ALTHOUGH it has long held city status, Lichfield seems to have none of the frantic hustle and bustle associated with the much larger Birmingham which is just 18 miles north.
Written byKaren Cox
Instead Lichfield has its own, very distinctive identity, something which is much more unspoilt, with an old world appeal created by distinctive black and white Tudor buildings, the odd cobbled passageway and an open friendliness exhibited by those you pass by in the street.
Taking the time to stroll around Lichfield is a rewarding exercise any time of the year, with a wide variety of places to discover, ranging from places of historic interest to cultural experiences, open spaces to enjoy and a myriad of shops, coffee shops, tea rooms, restaurants and pubs to slope into when you feel like taking a break.
One of the most prominent features of the city are the three spires belonging to the 800 year-old cathedral, often referred to as the Ladies of the Vale, which dominate the landscape for miles around. The cathedral has a fascinating history which includes being under siege three times during the civil war.
Today it is a central part of the city, attracting visitors from near and far.
The Very Revd Adrian Dorber, Dean of Lichfield, said: “Lichfield Cathedral, plays an integral part in the life of the surrounding community and within the Diocese. The Cathedral itself has a rich history, reflected in its architecture and treasures, and, as a place of great beauty, it continues to inspire and encourage all who visit it as tourists, pilgrims or worshippers.
“When visiting the Cathedral you will be able to see treasures such as; The St Chad Gospels, an eighth century Gospel Book housed in Lichfield Cathedral and also the Lichfield Angel, a remarkable survival of early medieval sculpture, discovered in 2003. The carved limestone panel, which is dated to around 800 A.D., comprises of three separate fragments which are thought to have formed the corner of a shrine chest, possibly that of St Chad (d.672).
“The Herkenrode Glass of the Lady Chapel in the East End of the Cathedral is one of Europe's greatest artistic treasuresconservation work is continuing to bring the glass back to its former glory and will be returned to the Cathedral where it belongs in 2015.
“Lichfield Cathedral’s Chapter House is also now home to a sparkling new display of items from the Staffordshire Hoard and, thanks to funding from the Arts Council England, along with new interactive exhibits, replicas, information panels and a craft table.” The three spires of Lichfield Cathedral also inspired the name of the small shopping centre in Lichfield, which attracts many to browse, while the surrounding medieval streets are now home to a range of individual boutiques, jewellers, antiquarian book sellers, music shops and delicatessens and independent gift shops to explore — as well as the chance to pick up some handmade chocolates — making it the perfect place to visit if you are looking for a special treat for friends or loved one.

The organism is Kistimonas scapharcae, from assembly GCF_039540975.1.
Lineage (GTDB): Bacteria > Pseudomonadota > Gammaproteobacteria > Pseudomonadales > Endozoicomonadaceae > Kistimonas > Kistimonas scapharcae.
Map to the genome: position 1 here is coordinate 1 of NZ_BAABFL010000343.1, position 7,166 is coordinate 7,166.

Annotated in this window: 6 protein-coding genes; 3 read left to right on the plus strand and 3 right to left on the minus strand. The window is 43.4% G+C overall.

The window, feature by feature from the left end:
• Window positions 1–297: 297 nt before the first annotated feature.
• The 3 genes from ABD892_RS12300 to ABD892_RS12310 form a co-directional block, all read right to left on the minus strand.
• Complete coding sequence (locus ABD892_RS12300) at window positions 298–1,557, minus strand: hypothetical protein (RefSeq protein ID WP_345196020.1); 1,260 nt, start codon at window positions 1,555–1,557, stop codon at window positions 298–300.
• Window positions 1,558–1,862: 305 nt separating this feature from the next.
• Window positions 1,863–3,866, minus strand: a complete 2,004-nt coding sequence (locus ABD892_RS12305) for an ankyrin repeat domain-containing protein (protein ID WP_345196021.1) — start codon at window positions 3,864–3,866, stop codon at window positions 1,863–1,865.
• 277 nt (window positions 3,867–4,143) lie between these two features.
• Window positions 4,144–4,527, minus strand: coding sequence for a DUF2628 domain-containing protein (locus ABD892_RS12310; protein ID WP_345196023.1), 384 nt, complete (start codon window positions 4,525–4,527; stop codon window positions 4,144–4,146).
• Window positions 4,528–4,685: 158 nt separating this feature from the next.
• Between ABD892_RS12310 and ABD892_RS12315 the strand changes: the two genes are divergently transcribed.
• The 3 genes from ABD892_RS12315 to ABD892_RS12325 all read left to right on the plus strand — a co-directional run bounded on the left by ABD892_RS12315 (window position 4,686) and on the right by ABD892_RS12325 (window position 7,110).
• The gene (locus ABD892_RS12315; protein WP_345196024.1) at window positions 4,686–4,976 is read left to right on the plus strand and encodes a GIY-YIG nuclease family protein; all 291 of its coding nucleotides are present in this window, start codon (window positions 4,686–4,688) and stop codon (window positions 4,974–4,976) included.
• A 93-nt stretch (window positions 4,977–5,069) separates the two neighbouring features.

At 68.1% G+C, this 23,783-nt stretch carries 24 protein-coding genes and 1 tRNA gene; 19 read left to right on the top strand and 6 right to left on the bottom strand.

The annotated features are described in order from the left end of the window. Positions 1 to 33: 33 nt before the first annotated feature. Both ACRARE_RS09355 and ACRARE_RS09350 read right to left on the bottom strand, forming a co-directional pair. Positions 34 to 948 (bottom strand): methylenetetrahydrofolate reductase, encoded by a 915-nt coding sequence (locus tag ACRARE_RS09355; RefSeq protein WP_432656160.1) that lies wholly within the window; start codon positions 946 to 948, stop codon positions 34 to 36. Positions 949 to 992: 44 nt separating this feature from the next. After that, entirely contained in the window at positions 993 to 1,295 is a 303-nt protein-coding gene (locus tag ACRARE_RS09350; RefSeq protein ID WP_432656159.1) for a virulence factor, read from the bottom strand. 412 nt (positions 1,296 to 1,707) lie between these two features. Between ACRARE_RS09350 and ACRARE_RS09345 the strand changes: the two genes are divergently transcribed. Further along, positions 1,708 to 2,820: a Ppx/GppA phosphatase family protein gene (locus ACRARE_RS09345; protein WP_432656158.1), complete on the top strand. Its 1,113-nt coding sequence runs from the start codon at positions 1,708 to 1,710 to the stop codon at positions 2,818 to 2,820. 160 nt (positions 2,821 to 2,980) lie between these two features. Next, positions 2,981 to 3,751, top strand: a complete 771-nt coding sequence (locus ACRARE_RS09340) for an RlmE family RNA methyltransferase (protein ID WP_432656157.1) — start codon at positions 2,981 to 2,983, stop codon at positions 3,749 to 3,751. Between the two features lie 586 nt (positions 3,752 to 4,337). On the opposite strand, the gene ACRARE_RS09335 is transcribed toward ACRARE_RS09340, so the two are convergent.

A short walk from the town centre will take you to Beacon Park, where you can find a little peace and quiet, or alternatively, any number of distractions to keep you busy. If you have little ones to entertain the children's play area is a must, or you can take a leisurely walk exploring the local habitat as you go.
There is also the opportunity to play tennis, bowls, crazy golf and basketball, as well as visit the museum garden. A range of activities are also held there throughout the year, including pond dipping and wildlife watching for those interested in the natural world.
After a redevelopment of the park, Princess Anne paid it a visit on April 24 this year to rededicate a statue of King VII, her great great grandfather. The Princess Royal was also shown around the sights of the recentlyrestored park, including the statue of Erasmus Darwin and the sports facilities and the Martyrs' Plaque.
Princess Anne also met the team who worked on the restoration of the park’s original features and representatives from the Heritage Lottery Fund and the Big Lottery Fund.
The city has much to please history buffs, with a number of historic places to visit which give a real sense of the city's importance over the years.